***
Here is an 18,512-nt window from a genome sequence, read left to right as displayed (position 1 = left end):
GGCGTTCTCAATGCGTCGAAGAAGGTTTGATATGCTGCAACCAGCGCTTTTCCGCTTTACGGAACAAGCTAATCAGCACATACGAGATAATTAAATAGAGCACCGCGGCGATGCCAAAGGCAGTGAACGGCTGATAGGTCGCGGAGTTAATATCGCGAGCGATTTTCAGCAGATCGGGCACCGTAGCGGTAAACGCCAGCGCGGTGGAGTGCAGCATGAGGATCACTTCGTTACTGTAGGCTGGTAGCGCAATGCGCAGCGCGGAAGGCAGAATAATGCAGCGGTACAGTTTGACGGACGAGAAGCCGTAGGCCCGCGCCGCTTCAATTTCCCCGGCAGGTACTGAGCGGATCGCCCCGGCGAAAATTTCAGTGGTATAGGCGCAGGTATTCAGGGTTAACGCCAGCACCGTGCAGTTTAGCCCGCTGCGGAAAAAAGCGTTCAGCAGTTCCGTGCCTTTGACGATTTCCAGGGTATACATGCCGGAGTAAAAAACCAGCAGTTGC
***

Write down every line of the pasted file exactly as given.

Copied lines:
Here is an 18,512-nt window from a genome sequence, read left to right as displayed (position 1 = left end):
GGCGTTCTCAATGCGTCGAAGAAGGTTTGATATGCTGCAACCAGCGCTTTTCCGCTTTACGGAACAAGCTAATCAGCACATACGAGATAATTAAATAGAGCACCGCGGCGATGCCAAAGGCAGTGAACGGCTGATAGGTCGCGGAGTTAATATCGCGAGCGATTTTCAGCAGATCGGGCACCGTAGCGGTAAACGCCAGCGCGGTGGAGTGCAGCATGAGGATCACTTCGTTACTGTAGGCTGGTAGCGCAATGCGCAGCGCGGAAGGCAGAATAATGCAGCGGTACAGTTTGACGGACGAGAAGCCGTAGGCCCGCGCCGCTTCAATTTCCCCGGCAGGTACTGAGCGGATCGCCCCGGCGAAAATTTCAGTGGTATAGGCGCAGGTATTCAGGGTTAACGCCAGCACCGTGCAGTTTAGCCCGCTGCGGAAAAAAGCGTTCAGCAGTTCCGTGCCTTTGACGATTTCCAGGGTATACATGCCGGAGTAAAAAACCAGCAGTTGC